Saturday, September 8, 2007

Can anyone say Florida?

I came across this and it makes me sick, supposedly this is the best nation in the world.



I've got to say I don't at all support Ron Paul. He's definitely the wrong party for me but to deny anyone the right to vote is just plain wrong, especially in a country that has to spend millions of dollars in publicity to get anyone to vote at all!

I don't get the American justice system - apparently these voters paid US$50-$75 to pre-register to vote for Ron Paul (as in the organisers knew who these people were going to vote for before they got there). One of the biggest issues that I did know about in regards to this particular nuance of the American voting system is the issue of gerrymandering.

I think this issue is of real importance so I'm going to quickly explain the American voting system for those of you who don't get it. First of all there are two major parties. To make this easy I'm even going to colour code them so they match New Zealand party leanings. Firstly there are the Republicans. George Bush is a Republican, so is Ron Paul. In New Zealand political terms they can best be aligned with National (i.e. they are right-leaning), hence the blue. Then there are the Democrats. Bill Clinton (and Hillary) is a Democrat, as is Barak Obama. In New Zealand political terms they best align with Labour (i.e. they are left-leaning) and hence the red.

The whole electoral process in the States is quite complicated and I can't say I completely understand it so I'm going to focus on the bit I sort-of-can-wrap-my-head-around: the presidential elections.

Firstly, the public of America have the ability to register as either a Republican or a Democrat. Why do they do this? Well because that means they have the ability to first vote for which candidate they want. This is what this video is dealing with.

So a year before the official Presidential Election, registered Republicans are lining up to choose a candidate. The Republican candidates for the 2008 Presidential Election are: Rudy Giuliani, Mike Huckabee, Mitt Romney, John McCain, Sam Brownback, Fred Thompson, Duncan Hunter, Tom Tancredo and Ron Paul. It is noted that the forerunners in this election are Giuliani, Thompson, Romney, and McCain.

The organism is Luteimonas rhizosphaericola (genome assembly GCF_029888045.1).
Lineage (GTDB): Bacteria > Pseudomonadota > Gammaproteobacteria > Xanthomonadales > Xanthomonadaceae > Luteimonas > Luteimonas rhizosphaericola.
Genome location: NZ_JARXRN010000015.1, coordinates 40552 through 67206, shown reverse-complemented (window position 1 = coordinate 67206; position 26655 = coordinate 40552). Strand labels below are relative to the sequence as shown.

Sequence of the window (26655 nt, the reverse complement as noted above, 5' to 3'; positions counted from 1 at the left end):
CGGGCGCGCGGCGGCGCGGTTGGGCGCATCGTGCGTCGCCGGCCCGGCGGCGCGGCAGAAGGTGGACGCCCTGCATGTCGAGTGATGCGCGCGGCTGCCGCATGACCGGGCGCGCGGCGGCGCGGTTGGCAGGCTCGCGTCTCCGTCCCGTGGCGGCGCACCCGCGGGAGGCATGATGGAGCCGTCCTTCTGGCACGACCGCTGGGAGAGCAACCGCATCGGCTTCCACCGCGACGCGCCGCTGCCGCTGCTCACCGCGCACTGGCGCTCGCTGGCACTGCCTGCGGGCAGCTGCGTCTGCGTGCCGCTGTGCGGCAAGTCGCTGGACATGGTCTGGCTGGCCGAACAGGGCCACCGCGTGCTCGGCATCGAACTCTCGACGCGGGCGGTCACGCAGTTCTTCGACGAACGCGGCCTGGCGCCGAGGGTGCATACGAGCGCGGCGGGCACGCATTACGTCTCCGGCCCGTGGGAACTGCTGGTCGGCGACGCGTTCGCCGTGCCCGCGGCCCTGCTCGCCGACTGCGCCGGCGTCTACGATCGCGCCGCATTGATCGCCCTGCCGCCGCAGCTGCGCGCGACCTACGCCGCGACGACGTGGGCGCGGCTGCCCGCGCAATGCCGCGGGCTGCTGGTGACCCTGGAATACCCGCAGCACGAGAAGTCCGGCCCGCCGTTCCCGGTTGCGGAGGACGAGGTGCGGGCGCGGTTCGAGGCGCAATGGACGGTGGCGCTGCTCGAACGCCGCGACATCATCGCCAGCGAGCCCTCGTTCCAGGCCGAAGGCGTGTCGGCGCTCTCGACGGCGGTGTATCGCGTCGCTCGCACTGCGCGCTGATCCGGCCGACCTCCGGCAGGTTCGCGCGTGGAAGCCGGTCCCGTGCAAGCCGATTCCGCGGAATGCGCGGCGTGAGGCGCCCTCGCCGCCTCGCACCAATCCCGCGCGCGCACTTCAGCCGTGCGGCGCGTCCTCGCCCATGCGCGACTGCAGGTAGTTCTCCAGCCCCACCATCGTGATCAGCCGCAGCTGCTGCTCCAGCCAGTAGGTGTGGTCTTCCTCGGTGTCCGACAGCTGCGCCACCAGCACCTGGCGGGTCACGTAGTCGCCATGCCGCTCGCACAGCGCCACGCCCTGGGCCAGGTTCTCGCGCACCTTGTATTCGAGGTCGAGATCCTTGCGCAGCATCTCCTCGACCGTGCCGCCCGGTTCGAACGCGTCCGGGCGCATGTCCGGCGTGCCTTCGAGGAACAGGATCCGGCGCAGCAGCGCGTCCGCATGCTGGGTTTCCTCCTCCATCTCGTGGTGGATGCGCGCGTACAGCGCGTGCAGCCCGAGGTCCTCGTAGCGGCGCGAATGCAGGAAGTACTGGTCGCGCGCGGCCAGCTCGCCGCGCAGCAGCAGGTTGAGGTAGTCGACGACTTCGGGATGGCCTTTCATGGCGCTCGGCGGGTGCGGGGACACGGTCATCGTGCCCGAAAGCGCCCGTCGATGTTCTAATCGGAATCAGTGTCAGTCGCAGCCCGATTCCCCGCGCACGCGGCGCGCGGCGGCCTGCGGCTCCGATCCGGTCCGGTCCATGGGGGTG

Those registered as a Democrat are also lining up to choose their candidate. The Democratic candidates are John Edwards, Mike Gravel, Christopher Dodd, Joe Biden, Barack Obama, Dennis Kucinich, Hillary Clinton and Bill Richardson. The forerunners for the Democrats are Clinton, Obama and Edwards.

Right, so let's pretend this election has happened (it hasn't) and the forerunners (at least according to wikipedia) have won. It means that the 2008 presidential election will come down to Giuliani and Clinton.

This is where the concept of Gerrymandering comes in. I highly suggest the Wikipedia article, it's pretty interesting stuff but to put it simply before the election, the electoral boundaries need to be set. In the States, they can use GIS (Geographical Information Systems) to map where the supporters for each party live (as they previously 'picked a side' in the former election).

Can you see where the problem is yet?

For those of you that can't, imagine you have baked a strawberry and blueberry pie. Lets say, for argument sake that you prefer strawberries to blueberries, so when you're sharing your pie with your friends you want the piece with the most strawberries. Because you know where all the strawberries are, you can cut the pieces of the pie so that you get the piece with mostly strawberries. If all your friends want mostly strawberries, there is probably a method of cutting the pie so that most of you have more strawberries then blueberries, but the pieces are probably going to look pretty crazy.

Essentially you have gerrymandered your pie so that in any given slice, the majority fruit is strawberry. Your pie is unlikely to look like a typically sliced pie, and the pieces won't be the same size, but the important thing is that there are more strawberries then blueberries in each piece.

You must see the point of this analogy now. Some of the voting territories in the States look insane, and when overlayed with a map of registered Democrats and Republicans, the reasoning for these weird and uneven shapes becomes very clear. The electoral districts are set each election by the reigning party, and this really does happen in real life. This is bad enough but to outright stop people from even getting to the ballots?

I don't care who you are, or where your political dice fall - that's just straight-out wrong!

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